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Category Archives: Discipleship

Little-Faith: Bunyan’s “Pilgrim’s Progress”

According to my blog is seems like we were reading through Bunyan’s Pilgrim’s Progress as a family four years ago. I can’t actually remember how many times we’ve read through this book together as a family, but we are again!

A section that really struck me this time through is the story of “Little-Faith”. I found his story such a wonderful encouragement. Here it is in full.

THE STORY OF LITTLE-FAITH

Then said CHRISTIAN to his fellow, “Now I call to remembrance that which was told me of a thing that happened to a good man hereabout. The name of the man was LITTLE-FAITH; but a good man, and he dwelt in the town of Sincere . The thing was this: at the entering in of this passage, there comes down from Broadway gate a lane called Deadman’s Lane; so called because of the murders that are commonly done there. And this LITTLE-FAITH going on pilgrimage, as we do now, chanced to sit down there, and slept. Now there happened, at that time, to come down the lane from Broadway gate three sturdy rogues, and their names were FAINT-HEART, MISTRUST, and GUILT (three brothers); and they, espying LITTLE-FAITH where he was, came galloping up with speed. Now the good man was just awaked from his sleep, and was getting up to go on his journey; so they came all up to him, and, with threatening language, bade him stand. At this, LITTLE-FAITH looked as white as a clout; and had neither power to fight nor fly. Then said FAINT-HEART, ‘Deliver thy purse;’ but he making no haste to do it (for he was loth to lose his money), MISTRUST ran up to him, and thrusting his hand into his pocket, pulled out thence a bag of silver. Then he cried out, ‘Thieves! thieves!’ With that, GUILT, with a great club that was in his hand, struck LITTLE-FAITH on the head, and with that blow felled him flat to the ground; where he lay bleeding, as one that would bleed to death. All this while the thieves stood by; but at last, they hearing that some were upon the road, and fearing lest it should be one GREAT-GRACE, that dwells in the city of Good-confidence, they betook themselves to their heels, and left this good man to shift for himself. Now, after awhile, LITTLE-FAITH came to himself; and getting up, made shift to scrabble on his way. This was the story.”

Hope. But did they take from him all that ever he had?

Chr. No; the place where his jewels were they never ransacked, so those he kept still; but, as I was told, the good man was much afflicted for his loss, for the thieves got most of his spending money. That which they got not (as I said) were jewels; also he had a little odd money left, but scarce enough to bring him to his journey’s end;

“And if the righteous scarcely be saved, where shall the ungodly and the sinner appear?” 1 Peter 4:18

nay (if I was not misinformed), he was forced to beg as he went, to keep himself alive (for his jewels he might not sell). But beg, and do what he could, he went (as we say) “with many a hungry belly” the most part of the rest of the way.

Hope. But is it not a wonder they got not from him his certificate by which he was to receive his admittance at the Celestial Gate?

Chr. ‘T is a wonder but they got not that, though they missed it not through any good cunning of his; for he being dismayed with their coming upon him, had neither power nor skill to hide anything: so ‘t was more by good providence than by his endeavour that they missed of that good thing.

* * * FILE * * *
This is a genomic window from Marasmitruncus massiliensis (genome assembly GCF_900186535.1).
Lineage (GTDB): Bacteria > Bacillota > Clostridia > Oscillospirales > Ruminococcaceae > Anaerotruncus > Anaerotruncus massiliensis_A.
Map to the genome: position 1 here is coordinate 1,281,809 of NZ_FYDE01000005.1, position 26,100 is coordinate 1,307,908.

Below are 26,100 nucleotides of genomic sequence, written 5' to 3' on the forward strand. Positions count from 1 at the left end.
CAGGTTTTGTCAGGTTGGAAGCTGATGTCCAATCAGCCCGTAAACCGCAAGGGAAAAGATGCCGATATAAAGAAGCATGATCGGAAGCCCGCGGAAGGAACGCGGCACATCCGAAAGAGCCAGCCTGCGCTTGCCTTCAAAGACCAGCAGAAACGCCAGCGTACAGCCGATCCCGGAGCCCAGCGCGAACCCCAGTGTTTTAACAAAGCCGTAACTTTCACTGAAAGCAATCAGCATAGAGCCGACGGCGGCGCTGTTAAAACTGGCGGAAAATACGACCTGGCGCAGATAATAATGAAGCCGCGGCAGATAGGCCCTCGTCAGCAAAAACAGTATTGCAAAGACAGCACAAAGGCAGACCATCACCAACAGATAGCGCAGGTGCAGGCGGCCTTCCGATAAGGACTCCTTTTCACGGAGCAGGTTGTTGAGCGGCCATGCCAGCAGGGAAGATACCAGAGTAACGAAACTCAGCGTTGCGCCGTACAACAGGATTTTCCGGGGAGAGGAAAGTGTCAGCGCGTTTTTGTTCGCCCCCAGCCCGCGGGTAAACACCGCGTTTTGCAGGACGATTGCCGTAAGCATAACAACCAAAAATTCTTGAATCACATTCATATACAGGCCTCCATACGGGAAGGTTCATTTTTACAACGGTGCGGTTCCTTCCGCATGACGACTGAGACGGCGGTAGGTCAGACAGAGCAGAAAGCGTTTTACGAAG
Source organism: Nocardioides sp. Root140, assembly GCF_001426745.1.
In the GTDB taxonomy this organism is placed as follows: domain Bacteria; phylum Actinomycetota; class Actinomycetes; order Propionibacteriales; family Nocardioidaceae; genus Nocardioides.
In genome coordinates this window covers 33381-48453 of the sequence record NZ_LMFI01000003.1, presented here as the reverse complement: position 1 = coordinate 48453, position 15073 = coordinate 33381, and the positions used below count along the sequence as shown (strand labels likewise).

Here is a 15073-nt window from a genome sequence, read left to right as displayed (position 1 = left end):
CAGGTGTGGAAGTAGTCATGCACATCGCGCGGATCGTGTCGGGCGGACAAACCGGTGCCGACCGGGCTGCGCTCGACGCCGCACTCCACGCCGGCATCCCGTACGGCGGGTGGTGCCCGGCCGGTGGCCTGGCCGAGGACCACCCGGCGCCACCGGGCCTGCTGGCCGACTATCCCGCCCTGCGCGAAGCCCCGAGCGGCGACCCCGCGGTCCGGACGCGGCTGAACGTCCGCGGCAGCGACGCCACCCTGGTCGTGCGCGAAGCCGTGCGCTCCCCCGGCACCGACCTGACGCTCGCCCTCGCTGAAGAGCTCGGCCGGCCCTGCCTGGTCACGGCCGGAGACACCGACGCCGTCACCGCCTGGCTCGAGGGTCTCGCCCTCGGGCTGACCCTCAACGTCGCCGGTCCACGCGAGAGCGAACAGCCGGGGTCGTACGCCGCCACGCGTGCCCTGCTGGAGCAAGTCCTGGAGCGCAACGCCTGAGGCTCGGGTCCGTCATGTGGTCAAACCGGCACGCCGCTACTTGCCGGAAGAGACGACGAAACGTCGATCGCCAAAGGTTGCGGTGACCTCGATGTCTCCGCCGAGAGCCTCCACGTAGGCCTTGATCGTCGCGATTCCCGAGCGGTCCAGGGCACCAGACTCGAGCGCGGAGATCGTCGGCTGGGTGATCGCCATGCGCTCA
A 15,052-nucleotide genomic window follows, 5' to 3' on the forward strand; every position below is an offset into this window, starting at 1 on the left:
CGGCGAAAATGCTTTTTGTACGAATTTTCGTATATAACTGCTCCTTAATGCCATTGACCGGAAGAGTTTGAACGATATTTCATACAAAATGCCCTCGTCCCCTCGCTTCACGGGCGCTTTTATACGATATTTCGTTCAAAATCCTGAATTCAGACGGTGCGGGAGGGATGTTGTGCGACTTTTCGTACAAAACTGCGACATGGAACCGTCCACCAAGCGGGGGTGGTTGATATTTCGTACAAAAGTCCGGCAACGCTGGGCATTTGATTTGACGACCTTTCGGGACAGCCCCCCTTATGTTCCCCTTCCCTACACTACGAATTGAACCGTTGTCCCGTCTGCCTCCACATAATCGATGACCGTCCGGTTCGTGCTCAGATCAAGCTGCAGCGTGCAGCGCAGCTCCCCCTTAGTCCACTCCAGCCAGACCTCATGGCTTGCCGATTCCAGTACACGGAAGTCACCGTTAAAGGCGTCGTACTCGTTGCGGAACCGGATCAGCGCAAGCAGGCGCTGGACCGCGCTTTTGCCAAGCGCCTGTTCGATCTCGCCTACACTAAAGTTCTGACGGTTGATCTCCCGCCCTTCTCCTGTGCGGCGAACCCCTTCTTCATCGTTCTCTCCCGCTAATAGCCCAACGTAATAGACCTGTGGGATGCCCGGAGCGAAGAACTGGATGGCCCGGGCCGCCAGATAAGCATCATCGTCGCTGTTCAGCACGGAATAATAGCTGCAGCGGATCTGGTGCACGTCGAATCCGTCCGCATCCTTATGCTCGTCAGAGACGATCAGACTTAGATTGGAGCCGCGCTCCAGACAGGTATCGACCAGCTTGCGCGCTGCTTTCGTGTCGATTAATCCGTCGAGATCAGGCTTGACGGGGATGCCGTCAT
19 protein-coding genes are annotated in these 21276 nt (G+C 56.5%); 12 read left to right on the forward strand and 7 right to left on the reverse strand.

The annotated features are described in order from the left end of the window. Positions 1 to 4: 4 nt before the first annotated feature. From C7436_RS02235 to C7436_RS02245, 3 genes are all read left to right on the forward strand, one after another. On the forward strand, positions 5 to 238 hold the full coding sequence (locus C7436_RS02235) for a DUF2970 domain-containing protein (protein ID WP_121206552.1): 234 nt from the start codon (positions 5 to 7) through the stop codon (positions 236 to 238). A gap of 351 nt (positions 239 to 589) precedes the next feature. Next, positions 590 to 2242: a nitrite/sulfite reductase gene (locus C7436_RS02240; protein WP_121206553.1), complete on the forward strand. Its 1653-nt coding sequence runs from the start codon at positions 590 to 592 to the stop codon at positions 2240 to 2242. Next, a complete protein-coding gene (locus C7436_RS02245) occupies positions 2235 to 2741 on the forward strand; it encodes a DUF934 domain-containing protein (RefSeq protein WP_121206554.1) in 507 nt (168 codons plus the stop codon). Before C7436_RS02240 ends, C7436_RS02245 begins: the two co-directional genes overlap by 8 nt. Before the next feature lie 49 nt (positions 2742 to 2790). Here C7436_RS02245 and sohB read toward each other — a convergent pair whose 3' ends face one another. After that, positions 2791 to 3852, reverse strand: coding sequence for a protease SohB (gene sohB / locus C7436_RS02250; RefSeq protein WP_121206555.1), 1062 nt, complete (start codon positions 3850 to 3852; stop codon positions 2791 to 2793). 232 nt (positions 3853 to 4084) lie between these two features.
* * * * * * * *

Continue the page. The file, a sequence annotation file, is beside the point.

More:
“That good thing which was committed unto thee keep by the Holy Ghost which dwelleth in us.” 2 Timothy 1:14

“The Lord knoweth how to deliver the godly out of temptations, and to reserve the unjust unto the day of judgment to be punished:” 2 Peter 2:9

Hope. But it must be a comfort to him that they got not his jewels from him.

Chr. It might have been great comfort to him, had he used it as he should; but they that told me the story, said, That he made but little use of it all the rest of the way; and that because of the dismay that he had in their taking away of his money: indeed, he forgot it a great part of the rest of the journey. And besides, when at any time it came into his mind, and he began to be comforted therewith, then would fresh thoughts of his loss come again upon him; and those thoughts would swallow up all.

Hope. Alas, poor man, this could not but be a great grief unto him.

Chr. Grief! Aye, a grief indeed; would it not have been so to any of us, had we been used as he, to be robbed and wounded too, and that in a strange place, as he was? ‘Tis a wonder he did not die with grief, poor heart! I was told, that he scattered almost all the rest of the way with nothing but doleful and bitter complaints. Telling also to all that overtook him, or that he overtook in the way as he went, where he was robbed, and how; who they were that did it, and what he lost; how he was wounded, and that he hardly escaped with life.

Hope. But ’tis a wonder that his necessities did not put him upon selling or pawning some of his jewels, that he might have wherewith to relieve himself in his journey.

Chr. Thou talkest like one upon whose head is the shell to this very day; for what should he pawn them? or to whom should he sell them? In all that country where he was robbed his jewels were not accounted of, nor did he want that relief which could from thence be administered to him; besides, had his jewels been missing at the gate of the Celestial City, he had (and that he knew well enough) been excluded from an inheritance there; and that would have been worse to him than the appearance and villainy of ten thousand thieves.

Hope. Why art thou so tart, my brother? Esau sold his birthright, and that for a mess of pottage; and that birthright was his greatest jewel: